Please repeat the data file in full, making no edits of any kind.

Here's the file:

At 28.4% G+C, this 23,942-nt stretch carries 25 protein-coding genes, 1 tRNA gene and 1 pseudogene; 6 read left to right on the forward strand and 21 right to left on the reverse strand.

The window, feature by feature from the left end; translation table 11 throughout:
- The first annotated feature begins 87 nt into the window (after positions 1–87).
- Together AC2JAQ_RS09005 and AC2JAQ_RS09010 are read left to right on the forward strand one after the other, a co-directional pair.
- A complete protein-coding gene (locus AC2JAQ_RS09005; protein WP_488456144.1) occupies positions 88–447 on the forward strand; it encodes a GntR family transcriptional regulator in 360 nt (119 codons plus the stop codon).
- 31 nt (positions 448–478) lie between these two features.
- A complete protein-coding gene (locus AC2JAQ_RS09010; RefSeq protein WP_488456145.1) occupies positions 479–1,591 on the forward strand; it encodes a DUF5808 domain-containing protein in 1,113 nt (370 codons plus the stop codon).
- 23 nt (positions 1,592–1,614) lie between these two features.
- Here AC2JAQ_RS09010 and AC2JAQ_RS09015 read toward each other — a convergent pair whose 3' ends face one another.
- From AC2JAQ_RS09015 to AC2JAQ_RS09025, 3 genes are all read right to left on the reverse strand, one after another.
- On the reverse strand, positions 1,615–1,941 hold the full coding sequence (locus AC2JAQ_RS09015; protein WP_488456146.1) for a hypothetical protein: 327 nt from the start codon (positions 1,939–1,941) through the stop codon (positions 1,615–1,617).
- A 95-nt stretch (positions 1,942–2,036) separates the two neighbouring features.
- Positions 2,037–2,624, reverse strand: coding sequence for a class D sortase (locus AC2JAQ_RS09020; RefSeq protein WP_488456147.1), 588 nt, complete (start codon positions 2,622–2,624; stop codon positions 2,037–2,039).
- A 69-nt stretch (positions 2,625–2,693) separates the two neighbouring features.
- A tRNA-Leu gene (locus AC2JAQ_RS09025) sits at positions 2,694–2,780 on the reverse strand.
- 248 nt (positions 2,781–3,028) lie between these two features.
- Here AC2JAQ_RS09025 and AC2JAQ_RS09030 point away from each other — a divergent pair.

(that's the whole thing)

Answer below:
At 28.4% G+C, this 23,942-nt stretch carries 25 protein-coding genes, 1 tRNA gene and 1 pseudogene; 6 read left to right on the forward strand and 21 right to left on the reverse strand.

The window, feature by feature from the left end; translation table 11 throughout:
- The first annotated feature begins 87 nt into the window (after positions 1–87).
- Together AC2JAQ_RS09005 and AC2JAQ_RS09010 are read left to right on the forward strand one after the other, a co-directional pair.
- A complete protein-coding gene (locus AC2JAQ_RS09005; protein WP_488456144.1) occupies positions 88–447 on the forward strand; it encodes a GntR family transcriptional regulator in 360 nt (119 codons plus the stop codon).
- 31 nt (positions 448–478) lie between these two features.
- A complete protein-coding gene (locus AC2JAQ_RS09010; RefSeq protein WP_488456145.1) occupies positions 479–1,591 on the forward strand; it encodes a DUF5808 domain-containing protein in 1,113 nt (370 codons plus the stop codon).
- 23 nt (positions 1,592–1,614) lie between these two features.
- Here AC2JAQ_RS09010 and AC2JAQ_RS09015 read toward each other — a convergent pair whose 3' ends face one another.
- From AC2JAQ_RS09015 to AC2JAQ_RS09025, 3 genes are all read right to left on the reverse strand, one after another.
- On the reverse strand, positions 1,615–1,941 hold the full coding sequence (locus AC2JAQ_RS09015; protein WP_488456146.1) for a hypothetical protein: 327 nt from the start codon (positions 1,939–1,941) through the stop codon (positions 1,615–1,617).
- A 95-nt stretch (positions 1,942–2,036) separates the two neighbouring features.
- Positions 2,037–2,624, reverse strand: coding sequence for a class D sortase (locus AC2JAQ_RS09020; RefSeq protein WP_488456147.1), 588 nt, complete (start codon positions 2,622–2,624; stop codon positions 2,037–2,039).
- A 69-nt stretch (positions 2,625–2,693) separates the two neighbouring features.
- A tRNA-Leu gene (locus AC2JAQ_RS09025) sits at positions 2,694–2,780 on the reverse strand.
- 248 nt (positions 2,781–3,028) lie between these two features.
- Here AC2JAQ_RS09025 and AC2JAQ_RS09030 point away from each other — a divergent pair.